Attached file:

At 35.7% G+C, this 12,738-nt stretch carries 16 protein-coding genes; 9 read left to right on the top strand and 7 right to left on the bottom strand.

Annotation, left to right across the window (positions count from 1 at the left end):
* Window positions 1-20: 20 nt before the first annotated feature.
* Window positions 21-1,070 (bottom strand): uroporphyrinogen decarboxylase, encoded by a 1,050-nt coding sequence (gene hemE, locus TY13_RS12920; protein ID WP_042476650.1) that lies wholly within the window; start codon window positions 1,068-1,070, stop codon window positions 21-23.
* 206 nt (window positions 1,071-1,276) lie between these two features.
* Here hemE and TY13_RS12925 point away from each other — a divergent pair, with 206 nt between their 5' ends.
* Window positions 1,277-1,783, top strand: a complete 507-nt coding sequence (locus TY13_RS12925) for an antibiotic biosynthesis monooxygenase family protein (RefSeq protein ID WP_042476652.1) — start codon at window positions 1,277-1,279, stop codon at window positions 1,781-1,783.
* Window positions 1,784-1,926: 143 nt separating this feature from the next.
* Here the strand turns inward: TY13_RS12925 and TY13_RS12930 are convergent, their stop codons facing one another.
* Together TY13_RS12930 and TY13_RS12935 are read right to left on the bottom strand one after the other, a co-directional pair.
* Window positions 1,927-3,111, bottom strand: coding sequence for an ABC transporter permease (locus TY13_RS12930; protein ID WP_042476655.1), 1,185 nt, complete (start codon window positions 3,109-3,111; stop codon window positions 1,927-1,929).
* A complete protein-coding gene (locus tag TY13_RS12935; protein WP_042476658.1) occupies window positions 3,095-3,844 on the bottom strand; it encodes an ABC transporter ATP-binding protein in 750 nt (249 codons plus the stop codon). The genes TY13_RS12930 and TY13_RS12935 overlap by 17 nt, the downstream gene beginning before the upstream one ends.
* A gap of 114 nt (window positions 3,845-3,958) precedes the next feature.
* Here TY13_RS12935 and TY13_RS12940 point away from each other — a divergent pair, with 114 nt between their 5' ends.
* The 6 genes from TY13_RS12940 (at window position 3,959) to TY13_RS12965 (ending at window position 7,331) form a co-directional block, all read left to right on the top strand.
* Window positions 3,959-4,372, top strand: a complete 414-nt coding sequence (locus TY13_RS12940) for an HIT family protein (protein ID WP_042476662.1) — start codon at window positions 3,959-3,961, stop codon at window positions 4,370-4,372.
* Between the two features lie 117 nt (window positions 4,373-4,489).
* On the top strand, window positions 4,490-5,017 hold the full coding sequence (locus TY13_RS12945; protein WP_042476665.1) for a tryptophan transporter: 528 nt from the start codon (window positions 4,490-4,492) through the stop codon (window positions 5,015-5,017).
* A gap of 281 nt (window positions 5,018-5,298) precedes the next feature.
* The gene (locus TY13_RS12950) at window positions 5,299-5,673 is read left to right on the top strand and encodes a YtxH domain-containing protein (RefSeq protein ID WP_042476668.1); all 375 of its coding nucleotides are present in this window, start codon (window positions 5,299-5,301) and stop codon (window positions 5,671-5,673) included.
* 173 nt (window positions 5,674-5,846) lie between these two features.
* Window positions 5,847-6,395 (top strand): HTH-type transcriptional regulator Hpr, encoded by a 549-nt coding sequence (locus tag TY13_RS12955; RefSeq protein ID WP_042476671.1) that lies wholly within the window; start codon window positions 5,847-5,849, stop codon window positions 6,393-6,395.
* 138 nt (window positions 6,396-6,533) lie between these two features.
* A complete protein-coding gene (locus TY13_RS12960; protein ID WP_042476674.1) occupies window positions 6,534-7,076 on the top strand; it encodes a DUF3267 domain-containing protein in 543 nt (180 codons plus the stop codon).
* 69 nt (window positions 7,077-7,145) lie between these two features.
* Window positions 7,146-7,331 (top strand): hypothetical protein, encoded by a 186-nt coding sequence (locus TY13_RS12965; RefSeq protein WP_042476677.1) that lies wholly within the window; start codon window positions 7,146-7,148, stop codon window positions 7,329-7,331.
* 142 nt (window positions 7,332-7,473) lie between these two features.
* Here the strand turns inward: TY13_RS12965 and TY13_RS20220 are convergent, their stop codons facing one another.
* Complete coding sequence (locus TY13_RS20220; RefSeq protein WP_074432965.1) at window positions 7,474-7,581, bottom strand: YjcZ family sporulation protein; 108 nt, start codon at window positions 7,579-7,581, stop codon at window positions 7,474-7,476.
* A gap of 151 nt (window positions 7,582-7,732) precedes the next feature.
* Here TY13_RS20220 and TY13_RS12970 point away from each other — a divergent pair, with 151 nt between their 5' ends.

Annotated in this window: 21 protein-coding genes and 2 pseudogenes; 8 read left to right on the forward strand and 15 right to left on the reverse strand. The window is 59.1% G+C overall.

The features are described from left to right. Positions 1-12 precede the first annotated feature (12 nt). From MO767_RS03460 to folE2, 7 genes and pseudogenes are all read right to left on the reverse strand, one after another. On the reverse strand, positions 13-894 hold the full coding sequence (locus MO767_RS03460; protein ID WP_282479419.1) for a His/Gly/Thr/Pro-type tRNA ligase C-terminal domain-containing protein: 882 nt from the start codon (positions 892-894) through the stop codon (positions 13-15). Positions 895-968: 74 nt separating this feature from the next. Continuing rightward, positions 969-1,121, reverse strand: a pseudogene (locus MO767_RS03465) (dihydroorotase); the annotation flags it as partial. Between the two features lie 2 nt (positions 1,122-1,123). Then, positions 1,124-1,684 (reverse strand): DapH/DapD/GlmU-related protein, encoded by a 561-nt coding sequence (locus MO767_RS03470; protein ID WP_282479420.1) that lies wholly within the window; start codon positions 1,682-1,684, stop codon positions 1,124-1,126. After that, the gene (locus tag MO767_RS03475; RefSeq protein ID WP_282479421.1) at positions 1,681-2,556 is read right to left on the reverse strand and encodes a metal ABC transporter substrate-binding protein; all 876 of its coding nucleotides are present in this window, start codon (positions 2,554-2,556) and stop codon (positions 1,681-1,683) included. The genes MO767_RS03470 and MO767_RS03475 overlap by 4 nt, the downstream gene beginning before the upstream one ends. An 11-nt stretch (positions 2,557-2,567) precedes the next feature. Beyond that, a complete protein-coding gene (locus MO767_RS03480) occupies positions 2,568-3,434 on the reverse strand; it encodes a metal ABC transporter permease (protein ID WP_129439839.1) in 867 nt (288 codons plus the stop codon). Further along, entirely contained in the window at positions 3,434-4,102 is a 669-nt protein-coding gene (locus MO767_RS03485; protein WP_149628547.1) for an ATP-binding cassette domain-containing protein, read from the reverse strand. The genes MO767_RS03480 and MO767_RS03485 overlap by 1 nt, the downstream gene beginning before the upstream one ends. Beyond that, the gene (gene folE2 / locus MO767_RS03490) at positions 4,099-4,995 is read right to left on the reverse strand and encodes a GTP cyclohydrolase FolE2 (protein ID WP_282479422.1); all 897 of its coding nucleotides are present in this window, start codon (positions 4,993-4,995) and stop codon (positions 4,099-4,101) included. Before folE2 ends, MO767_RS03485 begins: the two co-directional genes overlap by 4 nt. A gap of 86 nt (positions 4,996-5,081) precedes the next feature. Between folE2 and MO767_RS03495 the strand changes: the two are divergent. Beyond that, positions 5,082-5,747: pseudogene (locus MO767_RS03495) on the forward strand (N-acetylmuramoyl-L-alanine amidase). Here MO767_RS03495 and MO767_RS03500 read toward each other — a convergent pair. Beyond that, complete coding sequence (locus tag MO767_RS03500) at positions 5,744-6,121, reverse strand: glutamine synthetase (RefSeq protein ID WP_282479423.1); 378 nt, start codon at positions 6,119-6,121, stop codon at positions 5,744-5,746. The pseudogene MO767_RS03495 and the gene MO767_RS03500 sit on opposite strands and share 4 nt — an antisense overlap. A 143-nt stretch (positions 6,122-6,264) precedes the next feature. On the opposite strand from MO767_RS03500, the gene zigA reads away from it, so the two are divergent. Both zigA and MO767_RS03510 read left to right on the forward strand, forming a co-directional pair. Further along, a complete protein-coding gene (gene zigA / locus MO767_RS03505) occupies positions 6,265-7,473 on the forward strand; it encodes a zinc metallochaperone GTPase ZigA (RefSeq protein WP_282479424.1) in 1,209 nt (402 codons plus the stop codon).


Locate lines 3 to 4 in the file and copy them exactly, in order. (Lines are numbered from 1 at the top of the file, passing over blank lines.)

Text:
* Window positions 1-20: 20 nt before the first annotated feature.
* Window positions 21-1,070 (bottom strand): uroporphyrinogen decarboxylase, encoded by a 1,050-nt coding sequence (gene hemE, locus TY13_RS12920; protein ID WP_042476650.1) that lies wholly within the window; start codon window positions 1,068-1,070, stop codon window positions 21-23.